That is why Cristie and I am on an investigative journey. Why is there such an alarming high number of university students from Christian backgrounds who leave the church after their years in college? There seems to be an easy check-out system going on. It is time to drill down and discover why.

Researchers, Drs. Jerry and Cristie Jo Johnston, are Executive Producing a quick-paced film via transcontinental, staccato interviews documenting the shocking rise of the non-religious.

Jerry Johnston Interviews Miguel Farias – Nones Researcher

Four scholars are researching, in four different countries, profiling nones. A compilation of their landmark research, along with other researchers, will be presented in Rome in 2019. Why are people religiously disaffiliating? What is the difference in non-believers in Japan as opposed to Denmark, or Brazil in contrast to the United States? What are the actual catalysts of unbelief?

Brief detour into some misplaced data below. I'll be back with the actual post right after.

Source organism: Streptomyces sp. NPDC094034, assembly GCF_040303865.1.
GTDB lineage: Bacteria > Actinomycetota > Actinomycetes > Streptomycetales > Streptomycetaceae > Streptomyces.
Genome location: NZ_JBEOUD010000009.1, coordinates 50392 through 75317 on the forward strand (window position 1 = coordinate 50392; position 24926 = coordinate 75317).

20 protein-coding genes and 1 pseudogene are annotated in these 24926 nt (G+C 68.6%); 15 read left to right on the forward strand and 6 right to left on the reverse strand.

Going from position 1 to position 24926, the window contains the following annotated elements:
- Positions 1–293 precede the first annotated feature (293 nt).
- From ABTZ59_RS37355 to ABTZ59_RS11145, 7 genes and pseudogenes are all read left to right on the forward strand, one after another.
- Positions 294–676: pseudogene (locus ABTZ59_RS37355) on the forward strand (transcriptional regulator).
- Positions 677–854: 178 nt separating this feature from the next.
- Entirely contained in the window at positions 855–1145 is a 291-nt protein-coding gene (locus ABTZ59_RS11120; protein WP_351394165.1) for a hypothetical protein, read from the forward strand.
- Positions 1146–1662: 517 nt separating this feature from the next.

There is obvious diversity in different nations around the globe. The John Templeton Foundation project, Understanding Unbelief, will attempt to answer the causes and characteristics of unbelief. A psychologistanthropologistsociologist, and theologian will travel to different countries and cultures and profile nones. Interestingly, it is the same journey Cristie Jo Johnston and I have been on for nearly three years.

Christian denominations are in decline in the United States, including the Southern Baptist ConventionMainline denominations have witnessed a precipitous drop of at least 30 million people in the last several decades. Leaders seem to be scratching their heads and asking why.